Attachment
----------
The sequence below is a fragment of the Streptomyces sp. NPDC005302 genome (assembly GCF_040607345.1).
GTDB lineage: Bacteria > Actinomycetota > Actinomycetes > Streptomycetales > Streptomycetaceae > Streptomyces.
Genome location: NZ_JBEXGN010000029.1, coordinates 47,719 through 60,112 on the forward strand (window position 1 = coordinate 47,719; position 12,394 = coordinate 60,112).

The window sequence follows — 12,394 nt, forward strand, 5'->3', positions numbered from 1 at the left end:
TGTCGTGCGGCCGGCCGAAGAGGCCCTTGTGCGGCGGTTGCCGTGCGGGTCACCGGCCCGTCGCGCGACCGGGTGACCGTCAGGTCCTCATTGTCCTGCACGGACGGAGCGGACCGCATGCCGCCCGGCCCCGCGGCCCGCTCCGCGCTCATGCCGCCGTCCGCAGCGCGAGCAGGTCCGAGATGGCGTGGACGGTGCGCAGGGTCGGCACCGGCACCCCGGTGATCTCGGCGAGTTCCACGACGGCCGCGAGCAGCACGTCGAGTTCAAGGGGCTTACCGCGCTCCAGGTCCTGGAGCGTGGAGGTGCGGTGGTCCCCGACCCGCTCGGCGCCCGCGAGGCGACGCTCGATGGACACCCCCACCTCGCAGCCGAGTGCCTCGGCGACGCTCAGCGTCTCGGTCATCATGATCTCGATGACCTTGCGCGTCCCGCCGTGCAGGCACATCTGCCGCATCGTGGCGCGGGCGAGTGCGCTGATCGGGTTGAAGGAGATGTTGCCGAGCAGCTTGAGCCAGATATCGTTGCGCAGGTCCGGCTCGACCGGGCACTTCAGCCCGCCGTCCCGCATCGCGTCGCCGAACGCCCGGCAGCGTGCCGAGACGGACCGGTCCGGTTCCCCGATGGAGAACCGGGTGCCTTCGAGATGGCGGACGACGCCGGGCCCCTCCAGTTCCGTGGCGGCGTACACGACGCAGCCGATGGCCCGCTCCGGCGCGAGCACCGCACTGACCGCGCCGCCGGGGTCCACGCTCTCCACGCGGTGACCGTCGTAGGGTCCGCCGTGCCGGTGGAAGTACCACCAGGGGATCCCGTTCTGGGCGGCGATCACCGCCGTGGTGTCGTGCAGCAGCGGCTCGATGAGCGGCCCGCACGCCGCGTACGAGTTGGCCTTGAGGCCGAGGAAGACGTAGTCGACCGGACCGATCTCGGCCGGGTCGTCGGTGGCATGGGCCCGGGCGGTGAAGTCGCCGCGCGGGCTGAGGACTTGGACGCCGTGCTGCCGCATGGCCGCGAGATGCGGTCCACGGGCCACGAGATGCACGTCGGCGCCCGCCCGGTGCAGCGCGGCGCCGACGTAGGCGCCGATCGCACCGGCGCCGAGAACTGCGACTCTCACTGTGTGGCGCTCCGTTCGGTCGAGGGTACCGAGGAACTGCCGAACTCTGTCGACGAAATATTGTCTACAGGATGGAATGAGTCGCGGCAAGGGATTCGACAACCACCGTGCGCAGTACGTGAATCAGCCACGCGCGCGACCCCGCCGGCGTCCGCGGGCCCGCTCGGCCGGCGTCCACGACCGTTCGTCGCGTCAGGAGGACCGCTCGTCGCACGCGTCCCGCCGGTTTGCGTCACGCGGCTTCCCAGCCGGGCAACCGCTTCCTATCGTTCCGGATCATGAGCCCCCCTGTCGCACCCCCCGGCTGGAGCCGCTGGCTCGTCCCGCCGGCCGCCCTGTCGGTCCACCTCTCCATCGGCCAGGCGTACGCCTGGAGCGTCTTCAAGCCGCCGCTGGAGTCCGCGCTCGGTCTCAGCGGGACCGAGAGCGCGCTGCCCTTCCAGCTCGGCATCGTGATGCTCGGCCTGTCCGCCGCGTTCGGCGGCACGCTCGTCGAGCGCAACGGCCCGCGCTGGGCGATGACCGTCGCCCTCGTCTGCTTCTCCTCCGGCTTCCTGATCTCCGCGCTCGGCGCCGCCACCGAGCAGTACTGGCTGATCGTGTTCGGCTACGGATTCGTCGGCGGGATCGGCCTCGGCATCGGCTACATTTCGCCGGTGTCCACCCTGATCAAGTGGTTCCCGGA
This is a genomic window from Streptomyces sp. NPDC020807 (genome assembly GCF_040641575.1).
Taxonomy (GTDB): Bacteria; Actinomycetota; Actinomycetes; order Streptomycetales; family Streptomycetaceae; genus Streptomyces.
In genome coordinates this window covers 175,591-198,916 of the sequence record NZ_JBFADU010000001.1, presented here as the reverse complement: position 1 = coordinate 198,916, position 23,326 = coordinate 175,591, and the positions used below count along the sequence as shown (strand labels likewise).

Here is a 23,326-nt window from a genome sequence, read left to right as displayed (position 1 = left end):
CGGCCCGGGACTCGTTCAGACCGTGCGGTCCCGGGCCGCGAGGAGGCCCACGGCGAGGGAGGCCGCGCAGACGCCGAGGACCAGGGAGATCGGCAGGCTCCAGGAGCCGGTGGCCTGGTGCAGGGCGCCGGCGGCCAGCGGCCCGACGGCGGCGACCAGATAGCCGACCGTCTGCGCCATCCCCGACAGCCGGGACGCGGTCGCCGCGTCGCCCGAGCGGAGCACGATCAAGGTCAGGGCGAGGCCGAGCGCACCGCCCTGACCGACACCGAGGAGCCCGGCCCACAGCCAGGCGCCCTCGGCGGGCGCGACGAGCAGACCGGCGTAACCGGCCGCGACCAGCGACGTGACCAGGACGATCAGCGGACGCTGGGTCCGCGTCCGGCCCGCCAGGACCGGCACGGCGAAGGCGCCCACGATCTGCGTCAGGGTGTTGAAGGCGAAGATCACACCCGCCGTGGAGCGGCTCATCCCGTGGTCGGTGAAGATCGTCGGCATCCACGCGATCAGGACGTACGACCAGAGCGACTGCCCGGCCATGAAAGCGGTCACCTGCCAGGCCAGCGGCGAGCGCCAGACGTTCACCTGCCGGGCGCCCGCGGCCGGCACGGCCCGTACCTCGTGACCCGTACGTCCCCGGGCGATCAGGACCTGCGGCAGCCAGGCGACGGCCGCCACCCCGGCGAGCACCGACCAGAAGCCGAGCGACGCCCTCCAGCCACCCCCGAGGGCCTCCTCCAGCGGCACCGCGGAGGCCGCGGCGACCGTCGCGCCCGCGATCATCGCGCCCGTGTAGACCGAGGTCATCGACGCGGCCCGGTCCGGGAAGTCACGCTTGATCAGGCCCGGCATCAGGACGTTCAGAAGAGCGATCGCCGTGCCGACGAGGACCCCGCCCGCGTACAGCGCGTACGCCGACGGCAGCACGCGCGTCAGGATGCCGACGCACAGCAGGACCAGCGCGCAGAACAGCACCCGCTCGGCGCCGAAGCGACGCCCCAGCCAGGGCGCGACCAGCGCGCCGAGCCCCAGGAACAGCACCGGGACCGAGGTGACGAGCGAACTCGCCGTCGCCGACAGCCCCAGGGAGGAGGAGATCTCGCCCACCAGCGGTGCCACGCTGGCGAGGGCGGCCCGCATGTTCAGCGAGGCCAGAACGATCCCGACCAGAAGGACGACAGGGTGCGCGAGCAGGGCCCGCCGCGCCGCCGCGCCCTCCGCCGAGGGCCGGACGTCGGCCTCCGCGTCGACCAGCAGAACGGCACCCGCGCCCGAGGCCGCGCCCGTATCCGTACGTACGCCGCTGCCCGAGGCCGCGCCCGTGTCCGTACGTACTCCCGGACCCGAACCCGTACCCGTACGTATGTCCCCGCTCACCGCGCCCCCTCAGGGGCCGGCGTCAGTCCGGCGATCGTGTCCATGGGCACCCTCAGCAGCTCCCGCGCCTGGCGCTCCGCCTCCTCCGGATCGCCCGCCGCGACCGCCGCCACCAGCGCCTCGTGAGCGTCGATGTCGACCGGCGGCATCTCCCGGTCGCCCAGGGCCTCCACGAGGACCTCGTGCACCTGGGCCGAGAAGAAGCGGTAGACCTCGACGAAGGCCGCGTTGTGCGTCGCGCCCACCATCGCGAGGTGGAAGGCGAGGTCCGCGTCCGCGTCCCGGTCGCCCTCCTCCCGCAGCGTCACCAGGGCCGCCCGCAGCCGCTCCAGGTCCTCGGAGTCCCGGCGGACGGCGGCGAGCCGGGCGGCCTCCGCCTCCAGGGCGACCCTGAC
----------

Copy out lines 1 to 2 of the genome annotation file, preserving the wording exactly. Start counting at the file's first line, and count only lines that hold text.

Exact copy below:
The sequence below is a fragment of the Streptomyces sp. NPDC005302 genome (assembly GCF_040607345.1).
GTDB lineage: Bacteria > Actinomycetota > Actinomycetes > Streptomycetales > Streptomycetaceae > Streptomyces.